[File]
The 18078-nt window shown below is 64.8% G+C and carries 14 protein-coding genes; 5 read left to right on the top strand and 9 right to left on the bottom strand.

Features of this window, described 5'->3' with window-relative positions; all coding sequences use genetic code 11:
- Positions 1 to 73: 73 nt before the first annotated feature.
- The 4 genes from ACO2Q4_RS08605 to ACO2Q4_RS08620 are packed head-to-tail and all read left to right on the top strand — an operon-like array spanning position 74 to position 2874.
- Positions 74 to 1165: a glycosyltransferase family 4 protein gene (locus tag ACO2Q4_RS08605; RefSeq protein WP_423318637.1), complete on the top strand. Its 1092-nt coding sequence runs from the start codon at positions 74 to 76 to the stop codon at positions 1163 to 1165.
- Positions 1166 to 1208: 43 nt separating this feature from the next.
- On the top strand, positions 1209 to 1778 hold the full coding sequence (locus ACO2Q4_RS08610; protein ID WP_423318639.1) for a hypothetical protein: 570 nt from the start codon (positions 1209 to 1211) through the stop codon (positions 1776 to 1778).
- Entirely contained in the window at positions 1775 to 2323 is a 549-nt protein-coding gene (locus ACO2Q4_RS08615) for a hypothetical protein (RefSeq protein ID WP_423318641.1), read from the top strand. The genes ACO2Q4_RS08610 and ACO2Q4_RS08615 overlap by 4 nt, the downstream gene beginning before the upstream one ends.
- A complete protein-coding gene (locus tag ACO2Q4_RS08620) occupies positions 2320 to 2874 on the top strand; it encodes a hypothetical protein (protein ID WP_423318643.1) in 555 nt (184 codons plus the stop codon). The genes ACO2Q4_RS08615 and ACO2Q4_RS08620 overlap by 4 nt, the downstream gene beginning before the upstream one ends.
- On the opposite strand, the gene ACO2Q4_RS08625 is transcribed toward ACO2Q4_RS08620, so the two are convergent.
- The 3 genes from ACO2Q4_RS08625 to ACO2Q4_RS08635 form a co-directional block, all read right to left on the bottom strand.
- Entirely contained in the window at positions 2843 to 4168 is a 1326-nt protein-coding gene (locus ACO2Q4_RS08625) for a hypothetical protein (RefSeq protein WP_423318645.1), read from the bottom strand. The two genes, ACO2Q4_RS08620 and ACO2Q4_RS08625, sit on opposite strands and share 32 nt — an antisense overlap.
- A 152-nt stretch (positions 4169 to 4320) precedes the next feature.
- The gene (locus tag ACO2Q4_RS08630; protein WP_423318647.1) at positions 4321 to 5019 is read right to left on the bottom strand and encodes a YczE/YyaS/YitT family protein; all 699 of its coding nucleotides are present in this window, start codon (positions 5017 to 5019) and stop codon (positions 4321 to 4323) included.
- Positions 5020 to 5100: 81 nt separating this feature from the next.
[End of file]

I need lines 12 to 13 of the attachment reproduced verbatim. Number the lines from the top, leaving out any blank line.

- Entirely contained in the window at positions 2843 to 4168 is a 1326-nt protein-coding gene (locus ACO2Q4_RS08625) for a hypothetical protein (RefSeq protein WP_423318645.1), read from the bottom strand. The two genes, ACO2Q4_RS08620 and ACO2Q4_RS08625, sit on opposite strands and share 32 nt — an antisense overlap.
- A 152-nt stretch (positions 4169 to 4320) precedes the next feature.